HOME >> BIOLOGY >> NEWS
Timing of chemical signal critical for normal emotional development

A signaling protein suspected of malfunctioning in anxiety and mood disorders plays a key role in the development of emotional behavior, report researchers funded by the National Institute of Mental Health. Mice lacking it in frontal brain circuits during an early critical period fail to develop normal reactions in anxiety-producing situations.

Rene Hen, Ph.D., Columbia University, and colleagues created mice that lacked the protein, which brain cells use to receive signals from the chemical messenger serotonin, by knocking-out the gene that codes for it. As adults, these "knockout" mice were slow to venture into -- or eat in -- unfamiliar environments. By selectively restoring, or "rescuing" certain populations of the receptor proteins, the researchers have now pinpointed when and where they enable the brain to cope with anxiety. Hen, Cornelius Gross, Ph.D., Xiaoxi Zhuang, Ph.D, and colleagues report on their discovery in the March 28, 2002 Nature.

Brain neurons communicate with each other by secreting messenger chemicals, such as serotonin, which cross the synaptic gulf between cells and bind to receptors on neighboring cell membranes. Medications that enhance such binding of serotonin to its receptor (serotonin selective reuptake inhibitors, or SSRIs) are widely prescribed to treat anxiety and depression, suggesting that the receptor plays an important role in regulating these emotions.

Behavior of the animals in the study mimicked human anxiety. The mice bred not to express the gene that codes for the serotonin receptor (5-HT1A) moved around less than normal animals in open spaces, balked at entering elevated mazes, and were slower to begin eating in such novel environments. Yet, the researchers didn't know which of two populations of serotonin receptors -- one in the forebrain and another deep in the brainstem -- was responsible. To find out, they crossed the receptor knockout mice with mice engineered to turn receptor expres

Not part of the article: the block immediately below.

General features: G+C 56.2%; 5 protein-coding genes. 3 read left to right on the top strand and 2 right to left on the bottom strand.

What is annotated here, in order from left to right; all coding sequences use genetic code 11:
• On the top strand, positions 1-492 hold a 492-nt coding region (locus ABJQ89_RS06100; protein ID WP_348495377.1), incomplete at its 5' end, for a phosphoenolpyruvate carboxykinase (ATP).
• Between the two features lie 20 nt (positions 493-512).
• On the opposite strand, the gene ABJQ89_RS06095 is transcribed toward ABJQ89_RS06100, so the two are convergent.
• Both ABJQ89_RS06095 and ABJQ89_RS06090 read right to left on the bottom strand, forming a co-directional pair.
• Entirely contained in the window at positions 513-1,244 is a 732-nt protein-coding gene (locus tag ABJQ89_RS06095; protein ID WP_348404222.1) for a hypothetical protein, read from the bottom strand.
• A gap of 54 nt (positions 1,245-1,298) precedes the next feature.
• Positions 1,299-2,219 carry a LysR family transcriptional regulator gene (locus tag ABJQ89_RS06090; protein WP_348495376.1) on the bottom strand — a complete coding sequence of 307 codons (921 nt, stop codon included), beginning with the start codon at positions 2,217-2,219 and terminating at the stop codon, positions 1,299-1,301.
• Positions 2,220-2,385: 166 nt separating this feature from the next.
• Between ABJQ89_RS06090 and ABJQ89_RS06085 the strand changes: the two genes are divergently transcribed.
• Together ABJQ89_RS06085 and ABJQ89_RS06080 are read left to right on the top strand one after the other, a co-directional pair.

'"/>

Contact: Jules Asher
NIMHpress@nih.gov
301-443-4536
NIH/National Institute of Mental Health
27-Mar-2002


Page: 1 2 3

Related biology news :

1. Vanderbilt Researcher: Human Brain Has Great Sense Of Timing
2. When To Reproduce? Its All In The Timing
3. DNA lends scientists a hand, revealing new chemical reactions
4. Grant advances biochemical engineering laboratory
5. Bullish chemical could repel yellow fever mosquitoes
6. Computer database being developed at Temple will allow for better inventory of chemicals
7. Cleaner water, more efficient electricity among UH chemical research
8. New world record magnet for chemical and biomedical research
9. Common chemicals morphing into potential toxins in Arctic
10. PTC Therapeutics researchers identify biochemical pathway important for modulating cell growth
11. Research finds lawn chemicals raise cancer risk in Scottish terriers

Post Your Comments:
*Name:
*Comment:
*Email:


(Date:4/5/2017)... , April 5, 2017 Today ... announcing that the server component of the HYPR platform ... for providing the end-to-end security architecture that empowers biometric ... HYPR has already secured over 15 million users ... including manufacturers of connected home product suites and physical ...
(Date:3/30/2017)... The research team of The Hong Kong Polytechnic University (PolyU) ... ground breaking 3D fingerprint minutiae recovery and matching technology, pushing contactless ... use in identification, crime investigation, immigration control, security of access and ... ... A research team led by Dr Ajay Kumar ...
(Date:3/24/2017)... 2017 The Controller General of Immigration from Maldives ... Algeen have received the prestigious international IAIR Award for the most ... Reading ... Maldives ... Abdulla Algeen (small picture on the right) have received the IAIR award ...
Breaking Biology News(10 mins):
(Date:4/25/2017)... PROVIDENCE, R.I. , April 25, 2017 /PRNewswire/ ... EpiVax, Inc. ("EpiVax") has licensed its novel immune-modulating technology ... in autoimmune disease and allergy. Tregitopes, ... discovered in human immunoglobulin by EpiVax CEO ... Martin. Similar to intravenous immunoglobulin G, an autoimmune ...
(Date:4/25/2017)... ... April 25, 2017 , ... Covalent ... Covalent’s Analytical Services unit provides high-quality data to clients, both faster ... hours of receipt. There are no price premiums, and customers are welcome to ...
(Date:4/24/2017)... ... April 24, 2017 , ... It ... a cellular milieu; however, the broad application of this cellular target engagement concept ... sensitive quantitative readouts. Cell-based thermal stabilization assays are valuable methods for particular applications, ...
(Date:4/21/2017)... COLORADO (PRWEB) , ... April 21, 2017 , ... ... Awards recognized outstanding manufactures in 10 categories with over 30 nominees and well ... in Manufacturing presented the new award and the event was hosted by CompanyWeek ...
Breaking Biology Technology:
Cached News: